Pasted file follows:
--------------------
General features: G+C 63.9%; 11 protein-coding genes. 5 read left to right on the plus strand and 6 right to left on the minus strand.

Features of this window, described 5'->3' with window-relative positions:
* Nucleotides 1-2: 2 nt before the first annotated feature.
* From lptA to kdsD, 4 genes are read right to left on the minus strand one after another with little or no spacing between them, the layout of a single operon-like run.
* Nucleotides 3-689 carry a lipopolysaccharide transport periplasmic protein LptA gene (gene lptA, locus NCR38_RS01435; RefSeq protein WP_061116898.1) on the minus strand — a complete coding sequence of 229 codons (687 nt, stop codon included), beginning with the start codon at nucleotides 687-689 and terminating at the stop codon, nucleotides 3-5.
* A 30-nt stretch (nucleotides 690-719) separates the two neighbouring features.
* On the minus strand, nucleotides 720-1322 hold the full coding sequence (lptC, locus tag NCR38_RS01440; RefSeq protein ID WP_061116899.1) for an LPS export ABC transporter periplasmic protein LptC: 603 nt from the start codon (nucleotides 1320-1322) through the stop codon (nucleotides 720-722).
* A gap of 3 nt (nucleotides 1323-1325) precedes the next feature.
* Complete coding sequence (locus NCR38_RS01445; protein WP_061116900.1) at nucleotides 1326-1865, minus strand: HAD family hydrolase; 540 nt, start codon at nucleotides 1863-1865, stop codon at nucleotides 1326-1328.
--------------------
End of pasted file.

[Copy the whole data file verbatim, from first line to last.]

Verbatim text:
General features: G+C 63.9%; 11 protein-coding genes. 5 read left to right on the plus strand and 6 right to left on the minus strand.

Features of this window, described 5'->3' with window-relative positions:
* Nucleotides 1-2: 2 nt before the first annotated feature.
* From lptA to kdsD, 4 genes are read right to left on the minus strand one after another with little or no spacing between them, the layout of a single operon-like run.
* Nucleotides 3-689 carry a lipopolysaccharide transport periplasmic protein LptA gene (gene lptA, locus NCR38_RS01435; RefSeq protein WP_061116898.1) on the minus strand — a complete coding sequence of 229 codons (687 nt, stop codon included), beginning with the start codon at nucleotides 687-689 and terminating at the stop codon, nucleotides 3-5.
* A 30-nt stretch (nucleotides 690-719) separates the two neighbouring features.
* On the minus strand, nucleotides 720-1322 hold the full coding sequence (lptC, locus tag NCR38_RS01440; RefSeq protein ID WP_061116899.1) for an LPS export ABC transporter periplasmic protein LptC: 603 nt from the start codon (nucleotides 1320-1322) through the stop codon (nucleotides 720-722).
* A gap of 3 nt (nucleotides 1323-1325) precedes the next feature.
* Complete coding sequence (locus NCR38_RS01445; protein WP_061116900.1) at nucleotides 1326-1865, minus strand: HAD family hydrolase; 540 nt, start codon at nucleotides 1863-1865, stop codon at nucleotides 1326-1328.